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DOMŽALE: A modern suburb of Ljubljana

Established in 1925 with the merging of a few small towns,Domžale developed rapidly to the point where in the 1970s it was the richest city (per capita) in all of Yugoslavia. Thanks in part to its proximity to the Kamniška Bistrica River, industry thrived in decades past, and many businesses still prosper here today.

Sport also runs big here; local football club NK Domzale won the Slovenian Prvi Liga as recently as 2008, and the basketball side KK Helios won in 2007. A town without a real centre, Domžale has a great collection of elegant churches, old style restaurants and modern cafes. It is surrounded by adorable hamlets, many of which date back to the 14th century, a time when iron smelting ruled the roost. The 19th century saw the development of straw-hat making, with it coming Domžale’s explosion of wealth, and the straw plaiting museum is well worth a visit. Not many things represent the town as completely as the art of straw-hat making.

Not to be outdone by the urban development, Domžale is surrounded by natural beauty in the shape of the Kamniška Bistrica River (perfect for walking) and the Železna caves. Domžale is also home to the strongest, most powerful radio transmitter in all of Slovenia, built in 1927. River walks, straw hats and radio? With just a 20-minute train ride away from Ljubljana, we are in.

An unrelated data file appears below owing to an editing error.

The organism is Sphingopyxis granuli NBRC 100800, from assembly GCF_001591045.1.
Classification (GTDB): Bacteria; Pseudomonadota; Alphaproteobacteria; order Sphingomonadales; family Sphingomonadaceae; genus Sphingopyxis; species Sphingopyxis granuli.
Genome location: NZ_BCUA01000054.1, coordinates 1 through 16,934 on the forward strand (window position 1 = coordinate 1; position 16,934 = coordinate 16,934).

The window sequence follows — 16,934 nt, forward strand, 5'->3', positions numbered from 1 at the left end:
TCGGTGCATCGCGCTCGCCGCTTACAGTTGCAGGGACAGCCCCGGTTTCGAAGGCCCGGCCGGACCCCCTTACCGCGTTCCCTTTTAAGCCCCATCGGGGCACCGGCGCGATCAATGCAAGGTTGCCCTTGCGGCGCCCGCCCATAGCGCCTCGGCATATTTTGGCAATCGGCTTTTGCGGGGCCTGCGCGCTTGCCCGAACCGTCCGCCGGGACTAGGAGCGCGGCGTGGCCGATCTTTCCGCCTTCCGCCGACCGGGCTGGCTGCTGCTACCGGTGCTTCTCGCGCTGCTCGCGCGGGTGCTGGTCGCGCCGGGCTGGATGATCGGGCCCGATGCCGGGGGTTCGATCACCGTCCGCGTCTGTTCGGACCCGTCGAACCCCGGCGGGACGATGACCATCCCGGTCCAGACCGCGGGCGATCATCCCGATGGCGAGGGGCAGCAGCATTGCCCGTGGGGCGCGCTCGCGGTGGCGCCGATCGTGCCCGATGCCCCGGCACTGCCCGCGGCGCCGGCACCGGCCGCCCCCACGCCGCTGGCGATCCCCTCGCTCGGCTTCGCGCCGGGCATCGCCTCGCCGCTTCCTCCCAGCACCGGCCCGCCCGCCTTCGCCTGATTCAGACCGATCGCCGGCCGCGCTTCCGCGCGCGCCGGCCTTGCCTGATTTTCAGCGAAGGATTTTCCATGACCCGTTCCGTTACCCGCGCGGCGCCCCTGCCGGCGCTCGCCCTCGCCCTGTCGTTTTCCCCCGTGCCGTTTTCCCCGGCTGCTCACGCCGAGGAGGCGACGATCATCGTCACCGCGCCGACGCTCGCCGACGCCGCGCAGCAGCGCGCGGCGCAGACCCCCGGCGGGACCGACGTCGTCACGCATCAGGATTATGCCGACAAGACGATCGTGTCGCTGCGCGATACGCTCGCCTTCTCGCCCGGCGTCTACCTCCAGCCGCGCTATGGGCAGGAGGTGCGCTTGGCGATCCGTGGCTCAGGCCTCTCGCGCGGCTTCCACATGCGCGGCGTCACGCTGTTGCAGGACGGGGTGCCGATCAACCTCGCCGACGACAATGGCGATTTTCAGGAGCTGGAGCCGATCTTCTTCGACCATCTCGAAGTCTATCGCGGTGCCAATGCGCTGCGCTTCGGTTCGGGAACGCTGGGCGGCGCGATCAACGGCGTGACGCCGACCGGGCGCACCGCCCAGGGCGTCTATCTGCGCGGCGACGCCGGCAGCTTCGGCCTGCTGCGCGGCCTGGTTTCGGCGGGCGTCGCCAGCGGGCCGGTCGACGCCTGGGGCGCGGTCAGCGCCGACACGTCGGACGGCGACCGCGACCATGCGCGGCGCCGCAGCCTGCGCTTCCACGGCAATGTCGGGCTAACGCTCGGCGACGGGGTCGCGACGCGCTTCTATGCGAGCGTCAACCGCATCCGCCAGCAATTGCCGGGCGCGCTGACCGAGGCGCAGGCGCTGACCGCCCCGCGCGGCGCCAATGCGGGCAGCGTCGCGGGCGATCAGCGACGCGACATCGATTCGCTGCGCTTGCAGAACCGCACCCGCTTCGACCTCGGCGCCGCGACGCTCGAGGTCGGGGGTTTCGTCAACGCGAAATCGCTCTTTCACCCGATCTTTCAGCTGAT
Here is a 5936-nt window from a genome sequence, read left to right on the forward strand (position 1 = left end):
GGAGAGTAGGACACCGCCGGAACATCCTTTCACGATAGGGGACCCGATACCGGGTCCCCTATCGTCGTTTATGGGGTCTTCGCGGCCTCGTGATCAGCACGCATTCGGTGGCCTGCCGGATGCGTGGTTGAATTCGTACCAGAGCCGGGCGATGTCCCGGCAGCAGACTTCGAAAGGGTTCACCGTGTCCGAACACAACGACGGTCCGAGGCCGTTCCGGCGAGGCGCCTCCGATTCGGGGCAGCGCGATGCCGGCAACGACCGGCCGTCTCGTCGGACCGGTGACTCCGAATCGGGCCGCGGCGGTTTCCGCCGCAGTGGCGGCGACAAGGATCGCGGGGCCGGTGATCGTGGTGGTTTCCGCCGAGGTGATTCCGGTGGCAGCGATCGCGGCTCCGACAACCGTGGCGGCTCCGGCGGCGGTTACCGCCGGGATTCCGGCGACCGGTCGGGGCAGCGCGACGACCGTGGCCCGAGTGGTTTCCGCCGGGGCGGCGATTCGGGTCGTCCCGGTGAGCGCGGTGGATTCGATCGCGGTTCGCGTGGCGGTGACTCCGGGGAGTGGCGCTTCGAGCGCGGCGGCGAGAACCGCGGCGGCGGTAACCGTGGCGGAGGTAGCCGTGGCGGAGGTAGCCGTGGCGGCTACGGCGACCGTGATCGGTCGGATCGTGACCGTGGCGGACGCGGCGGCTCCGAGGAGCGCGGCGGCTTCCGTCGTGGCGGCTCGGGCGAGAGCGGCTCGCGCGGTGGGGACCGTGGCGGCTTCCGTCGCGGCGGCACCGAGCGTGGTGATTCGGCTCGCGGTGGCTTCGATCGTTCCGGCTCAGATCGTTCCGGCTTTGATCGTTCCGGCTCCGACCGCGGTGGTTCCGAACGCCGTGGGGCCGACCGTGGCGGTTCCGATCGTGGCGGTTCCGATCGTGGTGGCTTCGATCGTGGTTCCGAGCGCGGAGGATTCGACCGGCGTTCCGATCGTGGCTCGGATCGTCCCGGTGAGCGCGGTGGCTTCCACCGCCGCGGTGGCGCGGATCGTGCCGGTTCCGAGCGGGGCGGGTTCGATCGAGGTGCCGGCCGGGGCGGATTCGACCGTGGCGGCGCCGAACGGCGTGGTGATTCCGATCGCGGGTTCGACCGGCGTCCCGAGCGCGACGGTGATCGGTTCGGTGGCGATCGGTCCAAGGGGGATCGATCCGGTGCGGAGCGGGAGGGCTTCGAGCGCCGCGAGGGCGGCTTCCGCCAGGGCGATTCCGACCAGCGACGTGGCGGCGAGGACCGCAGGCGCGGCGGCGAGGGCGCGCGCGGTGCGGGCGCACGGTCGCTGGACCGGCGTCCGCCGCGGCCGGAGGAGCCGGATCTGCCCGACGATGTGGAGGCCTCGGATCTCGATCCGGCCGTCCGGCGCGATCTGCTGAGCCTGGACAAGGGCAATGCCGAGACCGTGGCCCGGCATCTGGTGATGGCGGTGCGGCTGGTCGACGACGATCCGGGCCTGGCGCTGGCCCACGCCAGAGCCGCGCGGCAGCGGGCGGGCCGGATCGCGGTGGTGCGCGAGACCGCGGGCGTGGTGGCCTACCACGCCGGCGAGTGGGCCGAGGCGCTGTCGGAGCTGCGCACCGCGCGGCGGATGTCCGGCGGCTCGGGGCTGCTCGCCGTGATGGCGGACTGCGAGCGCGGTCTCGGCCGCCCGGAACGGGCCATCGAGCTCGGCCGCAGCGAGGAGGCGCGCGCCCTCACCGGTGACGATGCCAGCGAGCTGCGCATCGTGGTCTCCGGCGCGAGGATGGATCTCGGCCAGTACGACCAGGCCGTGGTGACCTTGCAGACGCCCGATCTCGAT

ŽELEZNA JAMA CAVE AND JAMARSKI MUSEUM: Just a short walk from Krumperk Castle, Železna Jama cave is yet another in Slovenia’s long line of fascinating caves. Well lit inside, the cave sits comfortably at a temperature of 8 degrees and is full of rich stalactites and interesting formations. The first of these you notice is the strangely Camel’s head shape jutting out over the walkway deeper into the cave. The natural acoustics are wonderful, and choirs have been known to perform in the cave from time to time. Adjoining Železna Jama is Babja Cave, but this currently isn’t open to visitors.

The Jamarski museum near the entrance to the cave is choc-full of minerals, fossils and stalactites from not only Železna Jama but also caves from all over the country. Impressively the museum is home to the nation’s biggest collection of stalactites, moved from the Natural History Museum in Ljubljana after being damaged in a fire. The house also runs a caving club for children. Info: +386 (0)61 72 15 77, irena.stazar@helios.si, www.drustvozrj.domzale.si.

MENAČENK HOMESTEAD: An initiative of the municipality itself, the Menačenk Homestead was opened in 2004 and is an example of a 19th century house in all its glory. The home of a tailor, the interior is as accurate as you will find for such a depiction, showing the cramped living arrangements and the sacrifices that needed to be made in order to get by in tough times. You’ll be shocked at the sleeping quarters, trust us. The ceilings are low, and there is also an example of a traditional Slovene black kitchen. The extension once housed cattle, but today it is used for exhibiting the work of local artists. Info: Cankarjeva 9, Domžale, +386 (0)1 722 50 50, info@kd-domzale.si, www.kd-domzale.si.

To discover other unique places in Slovenia, check out THE SLOVENIA BOOK – AN INSIDER’S GUIDE TO THE BEST OF SLOVENIA

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